One of many annoyances of the internet these days is the dreaded ‘Please accept our cookies’ popup you see on a great number of websites, warning you of the intention of the site you are visiting to give you things called cookies. They sound soo sweet, digestable, and innocent. But how many of us actually know what they are, how they are used, and if they are dangerous or not?
So – what is a cookie and why are they on the internet?
A cookie, in the internet sense, is a wee fragment of data that a website can store in your web browser for a defined period of time. This can be until you close your browser, it can be days or weeks. Once a cookie is stored on the end users browser, that cookie of information is sent to the server with every new page request or interaction with that websites server. Cookies are restricted to only send data back to the domain name that set them. A cookie is unique to each user – they may store the same information, but because they are stored on the end users device, they are unique to that user.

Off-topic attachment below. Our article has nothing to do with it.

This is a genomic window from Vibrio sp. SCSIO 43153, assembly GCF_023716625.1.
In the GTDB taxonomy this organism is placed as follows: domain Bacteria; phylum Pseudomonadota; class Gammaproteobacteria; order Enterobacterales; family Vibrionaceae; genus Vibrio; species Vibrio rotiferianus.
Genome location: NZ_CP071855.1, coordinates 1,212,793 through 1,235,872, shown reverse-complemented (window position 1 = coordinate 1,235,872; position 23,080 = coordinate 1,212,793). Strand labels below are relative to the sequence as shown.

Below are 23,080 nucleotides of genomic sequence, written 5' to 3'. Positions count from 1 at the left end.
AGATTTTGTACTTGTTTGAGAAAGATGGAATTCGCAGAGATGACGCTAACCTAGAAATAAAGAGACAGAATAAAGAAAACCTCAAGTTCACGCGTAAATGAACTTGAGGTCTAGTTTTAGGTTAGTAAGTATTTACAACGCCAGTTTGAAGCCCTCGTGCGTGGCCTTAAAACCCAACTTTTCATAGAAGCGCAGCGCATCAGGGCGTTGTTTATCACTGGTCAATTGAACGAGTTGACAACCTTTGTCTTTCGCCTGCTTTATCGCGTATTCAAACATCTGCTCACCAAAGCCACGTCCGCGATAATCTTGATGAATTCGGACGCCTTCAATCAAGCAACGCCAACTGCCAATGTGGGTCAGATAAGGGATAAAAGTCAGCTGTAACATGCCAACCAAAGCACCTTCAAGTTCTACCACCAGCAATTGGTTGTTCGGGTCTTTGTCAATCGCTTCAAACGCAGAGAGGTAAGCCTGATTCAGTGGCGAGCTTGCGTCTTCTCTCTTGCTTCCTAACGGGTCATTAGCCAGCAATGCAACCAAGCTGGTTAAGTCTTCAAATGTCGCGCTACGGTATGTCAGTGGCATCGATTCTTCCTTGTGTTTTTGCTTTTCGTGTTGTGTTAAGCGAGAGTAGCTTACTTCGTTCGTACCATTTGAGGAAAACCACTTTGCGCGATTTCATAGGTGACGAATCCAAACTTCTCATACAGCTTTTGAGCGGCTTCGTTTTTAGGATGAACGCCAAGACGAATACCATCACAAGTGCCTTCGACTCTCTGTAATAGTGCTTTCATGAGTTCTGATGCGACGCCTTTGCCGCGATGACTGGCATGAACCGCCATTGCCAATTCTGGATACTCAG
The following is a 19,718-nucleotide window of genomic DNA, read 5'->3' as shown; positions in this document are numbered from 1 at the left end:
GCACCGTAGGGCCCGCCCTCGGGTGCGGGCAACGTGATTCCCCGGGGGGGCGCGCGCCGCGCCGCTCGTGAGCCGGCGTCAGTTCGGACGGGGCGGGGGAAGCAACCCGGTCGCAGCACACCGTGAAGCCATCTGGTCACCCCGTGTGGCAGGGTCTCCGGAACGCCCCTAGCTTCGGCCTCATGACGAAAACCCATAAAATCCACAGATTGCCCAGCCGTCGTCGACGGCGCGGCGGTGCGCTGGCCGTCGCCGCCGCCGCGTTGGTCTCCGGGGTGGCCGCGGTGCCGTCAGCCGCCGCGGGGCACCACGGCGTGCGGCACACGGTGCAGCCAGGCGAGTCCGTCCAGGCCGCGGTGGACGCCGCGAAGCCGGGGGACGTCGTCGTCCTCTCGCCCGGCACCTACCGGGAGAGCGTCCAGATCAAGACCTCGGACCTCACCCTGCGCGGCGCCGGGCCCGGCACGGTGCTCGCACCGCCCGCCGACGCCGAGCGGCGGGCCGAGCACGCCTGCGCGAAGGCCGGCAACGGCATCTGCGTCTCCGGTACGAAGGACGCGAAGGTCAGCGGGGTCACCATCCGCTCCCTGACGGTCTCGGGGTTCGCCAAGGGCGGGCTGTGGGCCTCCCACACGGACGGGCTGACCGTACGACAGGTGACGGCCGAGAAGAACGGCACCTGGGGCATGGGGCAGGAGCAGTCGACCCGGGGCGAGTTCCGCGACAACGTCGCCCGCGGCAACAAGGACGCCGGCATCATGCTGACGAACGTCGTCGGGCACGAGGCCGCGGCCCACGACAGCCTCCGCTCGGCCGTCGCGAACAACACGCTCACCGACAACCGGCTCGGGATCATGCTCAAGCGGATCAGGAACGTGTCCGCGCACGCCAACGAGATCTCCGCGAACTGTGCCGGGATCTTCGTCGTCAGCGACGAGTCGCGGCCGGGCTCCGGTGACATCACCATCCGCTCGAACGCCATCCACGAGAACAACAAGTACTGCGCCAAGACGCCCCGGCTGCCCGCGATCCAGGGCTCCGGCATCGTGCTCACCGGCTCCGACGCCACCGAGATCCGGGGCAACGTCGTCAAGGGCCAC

Where they get powerful is that website developers can store data in a cookie that enables them to customise our browsing experience on their website. Typically what this looks like is when a user has logged in to a website a token is stored on a cookie for that user session so that every subsequent request to the server can prove that it is from the logged in user, and the server can customise its response according to your profile and stored settings. This is really useful.
Where this can get risky though, is when you visit websites that use advertising networks. Advertising networks can set cookies on your computer to track what websites you have visited, and your preferences so they can target you with ads for things they think you need. This is seen as predatory, and can give these networks a huge wealth of information about you and your online habits. The more websites an advertising network is used on, the more data they can collect.
While cookies are generally safe to accept, websites in many geographic locations nowadays need to request the users permission before they can store cookies in their website browsers. The lawmakers in these regions pass laws to make this mandatory for sites doing business in these regions so that their people can make informed decisions on what information can follow them around on the internet.
If you visit a website that you know you won’t be logging in to or signing up for, then there is no need to accept the cookies on that site. If you are keen to interact with the site, and have a customised experience, then accepting cookies is quite fine. You can always clear out cookies from your browser at any stage – the process varies depending on what web browser you are using, but you can view the content of any of the cookies, and delete whichever ones you prefer.